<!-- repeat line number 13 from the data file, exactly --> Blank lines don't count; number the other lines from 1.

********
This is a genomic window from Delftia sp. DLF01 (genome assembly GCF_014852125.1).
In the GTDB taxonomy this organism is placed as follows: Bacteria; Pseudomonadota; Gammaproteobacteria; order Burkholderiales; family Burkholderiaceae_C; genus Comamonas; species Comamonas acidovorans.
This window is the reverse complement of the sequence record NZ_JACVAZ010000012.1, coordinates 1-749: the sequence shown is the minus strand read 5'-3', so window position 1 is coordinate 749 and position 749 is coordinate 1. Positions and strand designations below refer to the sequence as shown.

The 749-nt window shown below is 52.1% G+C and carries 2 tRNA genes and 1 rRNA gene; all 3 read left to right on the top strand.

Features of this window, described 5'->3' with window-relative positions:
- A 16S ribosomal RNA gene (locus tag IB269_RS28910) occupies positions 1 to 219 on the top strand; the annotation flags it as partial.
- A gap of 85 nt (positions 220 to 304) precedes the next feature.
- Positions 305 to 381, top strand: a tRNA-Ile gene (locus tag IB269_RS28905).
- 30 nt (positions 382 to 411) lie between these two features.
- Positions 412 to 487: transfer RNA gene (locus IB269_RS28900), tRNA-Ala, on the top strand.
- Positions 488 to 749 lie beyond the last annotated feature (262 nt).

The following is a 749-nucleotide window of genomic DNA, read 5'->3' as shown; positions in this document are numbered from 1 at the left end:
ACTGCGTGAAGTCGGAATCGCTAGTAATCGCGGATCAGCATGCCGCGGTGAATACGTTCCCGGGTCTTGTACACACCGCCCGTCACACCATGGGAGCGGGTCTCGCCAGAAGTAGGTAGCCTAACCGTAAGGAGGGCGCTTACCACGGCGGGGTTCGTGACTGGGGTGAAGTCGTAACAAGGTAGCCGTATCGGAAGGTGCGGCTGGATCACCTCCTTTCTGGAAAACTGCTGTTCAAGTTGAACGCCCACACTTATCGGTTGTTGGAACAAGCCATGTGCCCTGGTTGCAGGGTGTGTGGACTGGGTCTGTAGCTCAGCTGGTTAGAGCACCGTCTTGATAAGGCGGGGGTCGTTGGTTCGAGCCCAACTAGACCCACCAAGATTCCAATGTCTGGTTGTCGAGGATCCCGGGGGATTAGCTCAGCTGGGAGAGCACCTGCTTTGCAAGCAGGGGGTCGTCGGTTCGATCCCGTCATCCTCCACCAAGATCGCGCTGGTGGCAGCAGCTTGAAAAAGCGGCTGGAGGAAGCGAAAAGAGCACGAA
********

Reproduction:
ACTGCGTGAAGTCGGAATCGCTAGTAATCGCGGATCAGCATGCCGCGGTGAATACGTTCCCGGGTCTTGTACACACCGCCCGTCACACCATGGGAGCGGGTCTCGCCAGAAGTAGGTAGCCTAACCGTAAGGAGGGCGCTTACCACGGCGGGGTTCGTGACTGGGGTGAAGTCGTAACAAGGTAGCCGTATCGGAAGGTGCGGCTGGATCACCTCCTTTCTGGAAAACTGCTGTTCAAGTTGAACGCCCACACTTATCGGTTGTTGGAACAAGCCATGTGCCCTGGTTGCAGGGTGTGTGGACTGGGTCTGTAGCTCAGCTGGTTAGAGCACCGTCTTGATAAGGCGGGGGTCGTTGGTTCGAGCCCAACTAGACCCACCAAGATTCCAATGTCTGGTTGTCGAGGATCCCGGGGGATTAGCTCAGCTGGGAGAGCACCTGCTTTGCAAGCAGGGGGTCGTCGGTTCGATCCCGTCATCCTCCACCAAGATCGCGCTGGTGGCAGCAGCTTGAAAAAGCGGCTGGAGGAAGCGAAAAGAGCACGAA